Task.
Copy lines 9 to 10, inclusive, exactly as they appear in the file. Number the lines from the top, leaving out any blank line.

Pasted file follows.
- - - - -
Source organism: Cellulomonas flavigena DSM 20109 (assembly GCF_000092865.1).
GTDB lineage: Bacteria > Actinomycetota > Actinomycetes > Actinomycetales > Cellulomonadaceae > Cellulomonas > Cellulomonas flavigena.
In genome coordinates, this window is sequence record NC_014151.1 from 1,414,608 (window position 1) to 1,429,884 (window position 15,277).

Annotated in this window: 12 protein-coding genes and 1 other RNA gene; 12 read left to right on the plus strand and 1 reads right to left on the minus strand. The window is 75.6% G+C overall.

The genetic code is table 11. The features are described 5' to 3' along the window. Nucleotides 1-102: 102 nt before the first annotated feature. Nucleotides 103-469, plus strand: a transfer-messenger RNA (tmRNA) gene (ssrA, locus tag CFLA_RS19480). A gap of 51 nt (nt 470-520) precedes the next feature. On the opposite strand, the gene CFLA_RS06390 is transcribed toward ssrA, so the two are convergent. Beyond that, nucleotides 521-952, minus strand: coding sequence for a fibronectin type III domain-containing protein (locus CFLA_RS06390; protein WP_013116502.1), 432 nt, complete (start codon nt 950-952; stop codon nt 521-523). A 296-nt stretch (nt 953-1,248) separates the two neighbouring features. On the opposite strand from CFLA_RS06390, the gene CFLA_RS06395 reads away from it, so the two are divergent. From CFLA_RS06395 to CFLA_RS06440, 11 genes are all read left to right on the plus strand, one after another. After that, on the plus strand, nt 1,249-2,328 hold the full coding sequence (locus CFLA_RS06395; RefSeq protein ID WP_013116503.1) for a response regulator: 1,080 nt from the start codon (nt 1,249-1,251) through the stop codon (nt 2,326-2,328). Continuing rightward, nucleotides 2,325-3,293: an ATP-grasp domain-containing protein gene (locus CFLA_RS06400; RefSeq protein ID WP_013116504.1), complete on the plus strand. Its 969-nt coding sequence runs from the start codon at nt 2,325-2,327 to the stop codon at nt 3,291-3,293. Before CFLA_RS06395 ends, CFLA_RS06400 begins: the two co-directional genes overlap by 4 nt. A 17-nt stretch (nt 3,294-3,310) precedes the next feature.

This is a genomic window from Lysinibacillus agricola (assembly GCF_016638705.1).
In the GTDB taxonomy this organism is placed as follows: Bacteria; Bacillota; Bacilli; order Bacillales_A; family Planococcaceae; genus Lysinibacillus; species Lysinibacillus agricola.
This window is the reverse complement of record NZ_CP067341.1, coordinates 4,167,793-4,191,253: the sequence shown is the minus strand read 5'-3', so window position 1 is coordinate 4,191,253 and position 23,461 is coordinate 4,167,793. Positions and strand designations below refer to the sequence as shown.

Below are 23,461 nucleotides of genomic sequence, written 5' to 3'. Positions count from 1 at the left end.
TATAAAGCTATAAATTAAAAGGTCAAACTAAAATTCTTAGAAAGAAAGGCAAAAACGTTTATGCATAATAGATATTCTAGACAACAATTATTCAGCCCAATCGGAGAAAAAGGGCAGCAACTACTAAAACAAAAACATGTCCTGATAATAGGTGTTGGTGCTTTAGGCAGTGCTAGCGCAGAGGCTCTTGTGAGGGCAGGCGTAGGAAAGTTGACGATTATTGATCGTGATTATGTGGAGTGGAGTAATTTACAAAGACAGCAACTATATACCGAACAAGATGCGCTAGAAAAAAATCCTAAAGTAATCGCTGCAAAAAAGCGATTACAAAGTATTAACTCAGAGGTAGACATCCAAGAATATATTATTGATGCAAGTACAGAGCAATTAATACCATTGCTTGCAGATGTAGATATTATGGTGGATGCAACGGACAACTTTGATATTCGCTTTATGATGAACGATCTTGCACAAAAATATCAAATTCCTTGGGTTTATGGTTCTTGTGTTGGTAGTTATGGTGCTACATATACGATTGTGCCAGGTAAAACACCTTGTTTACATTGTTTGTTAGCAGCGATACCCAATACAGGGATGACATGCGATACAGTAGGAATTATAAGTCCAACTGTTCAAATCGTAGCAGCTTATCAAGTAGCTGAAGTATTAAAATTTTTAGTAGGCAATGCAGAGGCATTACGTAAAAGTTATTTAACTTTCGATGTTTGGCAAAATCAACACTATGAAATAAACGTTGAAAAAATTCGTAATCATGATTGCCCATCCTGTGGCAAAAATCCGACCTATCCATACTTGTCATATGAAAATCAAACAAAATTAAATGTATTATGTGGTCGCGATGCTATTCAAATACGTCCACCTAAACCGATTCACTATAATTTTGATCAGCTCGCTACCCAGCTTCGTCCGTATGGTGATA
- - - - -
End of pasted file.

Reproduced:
Below are 23,461 nucleotides of genomic sequence, written 5' to 3'. Positions count from 1 at the left end.
TATAAAGCTATAAATTAAAAGGTCAAACTAAAATTCTTAGAAAGAAAGGCAAAAACGTTTATGCATAATAGATATTCTAGACAACAATTATTCAGCCCAATCGGAGAAAAAGGGCAGCAACTACTAAAACAAAAACATGTCCTGATAATAGGTGTTGGTGCTTTAGGCAGTGCTAGCGCAGAGGCTCTTGTGAGGGCAGGCGTAGGAAAGTTGACGATTATTGATCGTGATTATGTGGAGTGGAGTAATTTACAAAGACAGCAACTATATACCGAACAAGATGCGCTAGAAAAAAATCCTAAAGTAATCGCTGCAAAAAAGCGATTACAAAGTATTAACTCAGAGGTAGACATCCAAGAATATATTATTGATGCAAGTACAGAGCAATTAATACCATTGCTTGCAGATGTAGATATTATGGTGGATGCAACGGACAACTTTGATATTCGCTTTATGATGAACGATCTTGCACAAAAATATCAAATTCCTTGGGTTTATGGTTCTTGTGTTGGTAGTTATGGTGCTACATATACGATTGTGCCAGGTAAAACACCTTGTTTACATTGTTTGTTAGCAGCGATACCCAATACAGGGATGACATGCGATACAGTAGGAATTATAAGTCCAACTGTTCAAATCGTAGCAGCTTATCAAGTAGCTGAAGTATTAAAATTTTTAGTAGGCAATGCAGAGGCATTACGTAAAAGTTATTTAACTTTCGATGTTTGGCAAAATCAACACTATGAAATAAACGTTGAAAAAATTCGTAATCATGATTGCCCATCCTGTGGCAAAAATCCGACCTATCCATACTTGTCATATGAAAATCAAACAAAATTAAATGTATTATGTGGTCGCGATGCTATTCAAATACGTCCACCTAAACCGATTCACTATAATTTTGATCAGCTCGCTACCCAGCTTCGTCCGTATGGTGATA